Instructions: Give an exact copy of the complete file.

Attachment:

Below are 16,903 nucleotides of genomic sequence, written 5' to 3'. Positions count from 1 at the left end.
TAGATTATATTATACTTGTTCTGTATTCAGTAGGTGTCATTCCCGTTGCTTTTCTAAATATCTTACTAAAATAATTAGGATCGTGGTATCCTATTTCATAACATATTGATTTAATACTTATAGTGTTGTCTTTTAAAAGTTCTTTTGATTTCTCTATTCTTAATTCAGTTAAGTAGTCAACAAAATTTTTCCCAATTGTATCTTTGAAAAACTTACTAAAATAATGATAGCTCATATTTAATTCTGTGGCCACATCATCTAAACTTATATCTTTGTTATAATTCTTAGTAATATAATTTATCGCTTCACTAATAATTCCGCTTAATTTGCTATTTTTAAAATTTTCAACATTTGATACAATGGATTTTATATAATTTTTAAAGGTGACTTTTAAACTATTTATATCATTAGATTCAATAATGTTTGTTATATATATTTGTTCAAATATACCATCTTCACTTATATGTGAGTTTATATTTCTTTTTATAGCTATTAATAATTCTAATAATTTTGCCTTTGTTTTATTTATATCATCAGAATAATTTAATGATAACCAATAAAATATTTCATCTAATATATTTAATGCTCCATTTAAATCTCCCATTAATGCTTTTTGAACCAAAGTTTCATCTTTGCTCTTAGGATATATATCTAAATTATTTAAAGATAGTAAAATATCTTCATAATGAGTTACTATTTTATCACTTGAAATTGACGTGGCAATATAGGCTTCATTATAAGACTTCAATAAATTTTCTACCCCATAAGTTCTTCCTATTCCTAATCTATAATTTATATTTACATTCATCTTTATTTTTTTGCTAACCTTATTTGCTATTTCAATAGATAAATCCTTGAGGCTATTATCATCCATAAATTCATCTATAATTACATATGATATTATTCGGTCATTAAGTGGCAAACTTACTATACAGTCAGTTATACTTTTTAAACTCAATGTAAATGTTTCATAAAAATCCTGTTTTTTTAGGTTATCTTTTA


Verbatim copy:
Below are 16,903 nucleotides of genomic sequence, written 5' to 3'. Positions count from 1 at the left end.
TAGATTATATTATACTTGTTCTGTATTCAGTAGGTGTCATTCCCGTTGCTTTTCTAAATATCTTACTAAAATAATTAGGATCGTGGTATCCTATTTCATAACATATTGATTTAATACTTATAGTGTTGTCTTTTAAAAGTTCTTTTGATTTCTCTATTCTTAATTCAGTTAAGTAGTCAACAAAATTTTTCCCAATTGTATCTTTGAAAAACTTACTAAAATAATGATAGCTCATATTTAATTCTGTGGCCACATCATCTAAACTTATATCTTTGTTATAATTCTTAGTAATATAATTTATCGCTTCACTAATAATTCCGCTTAATTTGCTATTTTTAAAATTTTCAACATTTGATACAATGGATTTTATATAATTTTTAAAGGTGACTTTTAAACTATTTATATCATTAGATTCAATAATGTTTGTTATATATATTTGTTCAAATATACCATCTTCACTTATATGTGAGTTTATATTTCTTTTTATAGCTATTAATAATTCTAATAATTTTGCCTTTGTTTTATTTATATCATCAGAATAATTTAATGATAACCAATAAAATATTTCATCTAATATATTTAATGCTCCATTTAAATCTCCCATTAATGCTTTTTGAACCAAAGTTTCATCTTTGCTCTTAGGATATATATCTAAATTATTTAAAGATAGTAAAATATCTTCATAATGAGTTACTATTTTATCACTTGAAATTGACGTGGCAATATAGGCTTCATTATAAGACTTCAATAAATTTTCTACCCCATAAGTTCTTCCTATTCCTAATCTATAATTTATATTTACATTCATCTTTATTTTTTTGCTAACCTTATTTGCTATTTCAATAGATAAATCCTTGAGGCTATTATCATCCATAAATTCATCTATAATTACATATGATATTATTCGGTCATTAAGTGGCAAACTTACTATACAGTCAGTTATACTTTTTAAACTCAATGTAAATGTTTCATAAAAATCCTGTTTTTTTAGGTTATCTTTTA